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Adrenal fatigue and hypothyroidism

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Out of a million people suffering from thyroid conditions, most of them are more prone to develop adrenal fatigue. Adrenal fatigue is a condition that makes the adrenal glands very weak due to a number of reasons.

Your adrenal glands sit on top of your kidneys and have a very vital role to play within the body. The glands release hormones into the bloodstream that help regulate digestion, immune response, blood sugar, electrolyte balance, blood pressure, etc. But most importantly, the adrenal gland is known for producing adrenaline and managing your fight-or-flight response.

But sometimes, the adrenal glands malfunction, therefore leading to an over-production of the stress hormone called cortisol (Cushing’s disease) or not enough hormones (adrenal insufficiency or Addison’s disease).

But, expert physicians can identify yet another type of adrenal condition, which is called adrenal fatigue. A condition is termed as adrenal fatigue when the concerned person is under a lot of stress, which results in the adrenal glands not being able to keep up with the body’s demands for hormones.

Impact of chronic stress on the thyroid function

  1. Reduced T4 to T4 conversion

Stress hormones affect the enzymes that convert T4 to T3. There is also Free T3 (FT3), which is an active form of the hormone, and Reverse T3 (RT3), which is an inactive form. When the stress is high, T3 gets converted into RT3 instead of FT3. Such imbalance puts a brake on the normal functioning of the body and slows down the metabolic process, thus causing symptoms of hypothyroidism.

  1. Thyroid hormone resistance

As a response to stress, cytokines are also released. These inflammatory immune cells make the thyroid receptors less sensitive to the thyroid hormone. This implies that even if you are taking thyroid medication and the thyroid hormone levels come back to normal, you could still be suffering from underlying thyroid symptoms.

  1. Suppressed immune system

When the body is in stress mode, the immune system is suppressed, partly because the body is fully focused on overcoming the source of the stress and because stress can cause inflammation, thereby slowing down the immune system and preventing a state of chronic inflammation. A suppressed immune system can trigger viral infections, some of which can trigger an autoimmune thyroid disease.

Symptoms of adrenal fatigue

  • Difficulty in waking up from sleep in the morning
  • Weight gain because of frequent eating to maintain normal blood sugar
  • More difficulty in dealing stressful pressures, like meeting deadlines, etc.
  • Struggle with ‘poor’ memory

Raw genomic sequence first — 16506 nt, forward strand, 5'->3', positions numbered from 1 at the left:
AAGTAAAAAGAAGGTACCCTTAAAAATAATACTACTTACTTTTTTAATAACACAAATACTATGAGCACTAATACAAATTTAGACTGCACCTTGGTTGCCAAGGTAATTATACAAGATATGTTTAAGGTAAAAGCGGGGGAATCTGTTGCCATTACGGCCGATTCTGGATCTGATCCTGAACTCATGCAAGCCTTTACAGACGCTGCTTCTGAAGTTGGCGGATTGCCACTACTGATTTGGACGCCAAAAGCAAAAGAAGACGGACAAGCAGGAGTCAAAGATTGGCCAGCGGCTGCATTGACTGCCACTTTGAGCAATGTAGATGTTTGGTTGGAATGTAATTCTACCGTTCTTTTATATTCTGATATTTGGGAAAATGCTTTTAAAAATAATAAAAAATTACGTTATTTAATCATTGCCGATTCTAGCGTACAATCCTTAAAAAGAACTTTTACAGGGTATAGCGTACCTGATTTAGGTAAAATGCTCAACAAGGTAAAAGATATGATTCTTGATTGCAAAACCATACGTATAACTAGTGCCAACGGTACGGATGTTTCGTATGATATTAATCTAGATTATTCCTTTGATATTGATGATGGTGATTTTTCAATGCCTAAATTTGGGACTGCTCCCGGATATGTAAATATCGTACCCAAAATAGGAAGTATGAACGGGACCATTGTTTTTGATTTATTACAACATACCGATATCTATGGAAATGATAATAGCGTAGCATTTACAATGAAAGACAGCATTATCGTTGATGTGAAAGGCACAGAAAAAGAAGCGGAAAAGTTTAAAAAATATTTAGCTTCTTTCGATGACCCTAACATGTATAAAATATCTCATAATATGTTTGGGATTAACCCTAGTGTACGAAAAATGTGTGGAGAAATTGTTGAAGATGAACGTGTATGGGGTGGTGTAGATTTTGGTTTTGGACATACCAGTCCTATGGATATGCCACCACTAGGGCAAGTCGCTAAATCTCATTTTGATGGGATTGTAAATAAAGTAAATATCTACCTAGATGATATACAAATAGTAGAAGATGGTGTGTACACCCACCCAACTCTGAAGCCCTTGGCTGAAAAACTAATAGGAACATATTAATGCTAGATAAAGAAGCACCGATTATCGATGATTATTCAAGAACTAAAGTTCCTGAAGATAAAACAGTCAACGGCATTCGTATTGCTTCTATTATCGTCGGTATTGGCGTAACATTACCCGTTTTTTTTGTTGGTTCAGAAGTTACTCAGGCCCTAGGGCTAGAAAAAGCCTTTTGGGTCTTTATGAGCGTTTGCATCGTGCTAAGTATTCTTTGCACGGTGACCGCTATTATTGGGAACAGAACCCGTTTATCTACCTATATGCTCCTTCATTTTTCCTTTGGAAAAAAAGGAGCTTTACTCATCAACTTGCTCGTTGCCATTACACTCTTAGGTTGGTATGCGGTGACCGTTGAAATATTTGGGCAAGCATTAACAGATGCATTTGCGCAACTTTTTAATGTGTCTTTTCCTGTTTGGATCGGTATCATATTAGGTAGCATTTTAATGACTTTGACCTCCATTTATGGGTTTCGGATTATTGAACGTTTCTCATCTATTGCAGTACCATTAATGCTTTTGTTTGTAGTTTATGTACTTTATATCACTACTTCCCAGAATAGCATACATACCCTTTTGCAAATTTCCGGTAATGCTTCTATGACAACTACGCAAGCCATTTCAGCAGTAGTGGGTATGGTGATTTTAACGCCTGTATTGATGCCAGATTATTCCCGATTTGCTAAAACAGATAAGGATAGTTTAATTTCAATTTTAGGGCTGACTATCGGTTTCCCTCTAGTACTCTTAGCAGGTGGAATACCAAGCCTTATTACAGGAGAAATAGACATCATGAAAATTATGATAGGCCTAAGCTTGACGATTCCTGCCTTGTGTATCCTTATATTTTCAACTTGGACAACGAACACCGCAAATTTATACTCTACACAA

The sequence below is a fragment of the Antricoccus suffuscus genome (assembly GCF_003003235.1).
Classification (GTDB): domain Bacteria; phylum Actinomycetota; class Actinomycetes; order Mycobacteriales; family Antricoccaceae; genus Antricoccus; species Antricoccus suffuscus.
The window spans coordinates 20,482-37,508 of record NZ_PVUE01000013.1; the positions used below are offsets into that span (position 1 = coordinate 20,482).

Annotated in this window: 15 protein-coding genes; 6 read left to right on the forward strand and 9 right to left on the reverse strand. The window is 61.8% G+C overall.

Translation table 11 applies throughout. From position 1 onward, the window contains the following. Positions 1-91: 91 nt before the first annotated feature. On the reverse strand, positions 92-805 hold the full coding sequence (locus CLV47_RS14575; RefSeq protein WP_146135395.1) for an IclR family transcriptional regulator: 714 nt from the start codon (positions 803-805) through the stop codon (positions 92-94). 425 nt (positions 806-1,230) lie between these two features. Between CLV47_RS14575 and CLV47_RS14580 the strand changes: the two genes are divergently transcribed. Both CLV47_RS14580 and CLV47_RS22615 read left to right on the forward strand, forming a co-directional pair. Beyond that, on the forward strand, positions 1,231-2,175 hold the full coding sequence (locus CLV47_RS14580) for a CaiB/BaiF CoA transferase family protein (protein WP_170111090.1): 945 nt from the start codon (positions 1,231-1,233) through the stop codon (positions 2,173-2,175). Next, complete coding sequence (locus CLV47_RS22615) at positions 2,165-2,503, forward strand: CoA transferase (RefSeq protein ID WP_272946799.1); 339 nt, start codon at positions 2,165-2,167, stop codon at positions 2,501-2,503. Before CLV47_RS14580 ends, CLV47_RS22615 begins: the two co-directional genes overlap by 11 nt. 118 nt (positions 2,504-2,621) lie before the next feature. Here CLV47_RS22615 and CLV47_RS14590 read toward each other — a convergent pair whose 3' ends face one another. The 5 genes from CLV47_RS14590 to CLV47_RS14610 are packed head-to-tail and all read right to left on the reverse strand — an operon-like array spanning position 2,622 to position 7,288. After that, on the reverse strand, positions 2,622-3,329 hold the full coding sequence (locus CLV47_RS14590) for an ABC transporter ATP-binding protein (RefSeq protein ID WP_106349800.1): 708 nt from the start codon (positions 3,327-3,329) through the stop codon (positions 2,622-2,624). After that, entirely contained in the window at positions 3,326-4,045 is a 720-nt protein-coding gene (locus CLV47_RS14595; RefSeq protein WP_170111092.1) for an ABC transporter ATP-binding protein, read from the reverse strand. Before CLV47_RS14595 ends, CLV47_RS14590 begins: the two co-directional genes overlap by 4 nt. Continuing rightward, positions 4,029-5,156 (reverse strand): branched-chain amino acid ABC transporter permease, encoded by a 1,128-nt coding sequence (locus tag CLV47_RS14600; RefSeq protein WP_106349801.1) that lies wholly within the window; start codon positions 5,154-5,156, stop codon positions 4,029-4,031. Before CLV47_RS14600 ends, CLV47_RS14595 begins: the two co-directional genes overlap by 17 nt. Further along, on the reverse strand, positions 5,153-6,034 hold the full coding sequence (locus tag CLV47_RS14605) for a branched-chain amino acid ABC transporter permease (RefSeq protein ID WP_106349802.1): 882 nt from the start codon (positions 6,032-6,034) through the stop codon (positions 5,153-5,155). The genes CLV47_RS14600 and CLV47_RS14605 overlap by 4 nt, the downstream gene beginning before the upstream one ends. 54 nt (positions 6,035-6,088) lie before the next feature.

• Pain in the neck and upper part of the back out of the blue
  • For females, additional symptoms may include fatigue during the menstrual cycle, moodiness, heavy bleeding, etc.

The connection between hypothyroidism and adrenal fatigue

The thyroid gland is yet another hormone-producing organ that produces hormones that keep the body operating in optimum conditions. When the thyroid gland is not producing enough hormones, the person may get depressed, forgetful, and tired – all similar to adrenal fatigue symptoms. Some other signs of hypothyroidism include constipation, dry skin, and feeling cold.

Because of the similarities between the symptoms of hypothyroidism and adrenal fatigue, most doctors tend to get confused between the two. Additionally, people with hypothyroidism may also have weak adrenal glands, since these two glands work together to supply essential hormones to the body. That means if your body is not producing enough cortisol and you have a thyroid problem as well, the body’s condition might get a lot worse.

How to test for adrenal fatigue

The adrenal function plays a very important role in the effectiveness of the thyroid gland and hormone. Therefore, it is important to know if adrenal fatigue or stress is the underlying problem that is causing the thyroid problems.

It has been seen that many patients with thyroid problems related to adrenal issues are put on a thyroid medication without the support of adrenal. The conditions of the patients worsen and experience a range of symptoms, like shaking hands or a racing heart, because the body is forced into an overdrive mode from the sudden input of thyroid hormones.

Conventional physicians do not normally rely on a blood test to measure the cortisol levels because the stress hormones fluctuate throughout the day and a single test is not enough to produce the results. Hence, most of them use the saliva test or go through the symptom checklist.

How to prevent adrenal fatigue

  • Make time for resting and relaxing; resting sufficiently is good for the well-being of your adrenal glands.
  • Yoga and meditation have been seen as some of the best ways to lower cortisol levels considerably.
  • Consume your nutrients daily, especially magnesium; this nutrient calms and supports the nervous system, and improves sleep.
  • Watch your caffeine intake since it can also contribute to levels of insomnia and anxiety in some people.
  • Consume B-Vitamins as well, since this particular vitamin is vital for maintaining a good adrenal function and health.

Final Thoughts

Making changes in your lifestyle should be enough to avoid stress and, in a way, adrenal fatigue as well. But, you can take supplements if the lifestyle change did not work out. But before taking supplements, you should consult an endocrinologist beforehand since such supplements can be dangerous if you have no reasons for consuming them.

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